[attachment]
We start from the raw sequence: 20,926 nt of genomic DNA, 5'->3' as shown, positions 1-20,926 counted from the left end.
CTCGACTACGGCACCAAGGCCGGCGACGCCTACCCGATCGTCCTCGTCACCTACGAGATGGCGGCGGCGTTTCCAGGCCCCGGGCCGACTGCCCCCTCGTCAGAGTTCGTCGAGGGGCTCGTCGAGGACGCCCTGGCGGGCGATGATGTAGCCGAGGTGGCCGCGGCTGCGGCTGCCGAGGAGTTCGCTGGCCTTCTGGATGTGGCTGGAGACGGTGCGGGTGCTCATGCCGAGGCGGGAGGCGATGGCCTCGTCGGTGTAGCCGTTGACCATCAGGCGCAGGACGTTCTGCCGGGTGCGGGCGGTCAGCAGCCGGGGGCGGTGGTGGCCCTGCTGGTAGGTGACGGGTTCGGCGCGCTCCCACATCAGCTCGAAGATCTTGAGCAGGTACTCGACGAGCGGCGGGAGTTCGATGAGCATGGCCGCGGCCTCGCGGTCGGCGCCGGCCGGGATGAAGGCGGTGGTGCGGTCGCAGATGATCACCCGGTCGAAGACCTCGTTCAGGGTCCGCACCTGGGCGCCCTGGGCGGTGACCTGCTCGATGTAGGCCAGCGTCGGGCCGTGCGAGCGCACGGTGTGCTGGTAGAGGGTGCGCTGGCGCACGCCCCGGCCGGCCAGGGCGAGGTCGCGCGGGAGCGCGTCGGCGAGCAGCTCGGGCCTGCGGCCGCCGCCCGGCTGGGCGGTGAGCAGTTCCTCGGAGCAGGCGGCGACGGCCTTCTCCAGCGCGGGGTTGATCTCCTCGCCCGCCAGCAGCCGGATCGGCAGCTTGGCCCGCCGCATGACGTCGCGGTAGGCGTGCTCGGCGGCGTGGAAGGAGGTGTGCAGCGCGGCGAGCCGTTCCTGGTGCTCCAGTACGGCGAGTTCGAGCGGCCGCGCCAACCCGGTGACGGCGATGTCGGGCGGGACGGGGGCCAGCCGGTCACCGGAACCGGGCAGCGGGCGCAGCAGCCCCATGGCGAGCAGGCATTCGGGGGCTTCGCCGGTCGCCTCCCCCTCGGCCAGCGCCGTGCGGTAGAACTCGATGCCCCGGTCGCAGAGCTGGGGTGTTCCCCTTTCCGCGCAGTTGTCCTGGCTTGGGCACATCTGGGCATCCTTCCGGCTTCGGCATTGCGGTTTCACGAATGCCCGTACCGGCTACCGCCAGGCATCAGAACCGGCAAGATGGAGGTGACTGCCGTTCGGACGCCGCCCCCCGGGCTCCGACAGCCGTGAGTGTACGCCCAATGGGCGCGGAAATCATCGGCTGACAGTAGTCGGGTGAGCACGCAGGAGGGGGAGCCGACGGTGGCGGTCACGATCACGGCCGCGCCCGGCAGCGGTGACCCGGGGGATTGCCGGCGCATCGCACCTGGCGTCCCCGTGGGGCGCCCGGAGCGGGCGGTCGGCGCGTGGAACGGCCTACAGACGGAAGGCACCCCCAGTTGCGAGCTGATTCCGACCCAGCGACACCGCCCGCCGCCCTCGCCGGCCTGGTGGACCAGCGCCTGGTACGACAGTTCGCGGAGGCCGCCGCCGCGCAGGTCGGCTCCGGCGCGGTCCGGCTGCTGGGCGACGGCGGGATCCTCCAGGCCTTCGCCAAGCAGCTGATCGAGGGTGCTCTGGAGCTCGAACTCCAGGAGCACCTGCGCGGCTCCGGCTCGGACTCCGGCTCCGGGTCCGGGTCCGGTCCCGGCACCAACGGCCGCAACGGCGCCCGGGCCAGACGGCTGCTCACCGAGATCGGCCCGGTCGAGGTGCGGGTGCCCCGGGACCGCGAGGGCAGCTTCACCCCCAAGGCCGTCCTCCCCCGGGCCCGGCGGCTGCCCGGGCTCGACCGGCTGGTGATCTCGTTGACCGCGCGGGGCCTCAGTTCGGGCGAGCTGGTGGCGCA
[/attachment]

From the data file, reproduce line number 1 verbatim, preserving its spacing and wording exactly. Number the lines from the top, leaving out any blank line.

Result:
We start from the raw sequence: 20,926 nt of genomic DNA, 5'->3' as shown, positions 1-20,926 counted from the left end.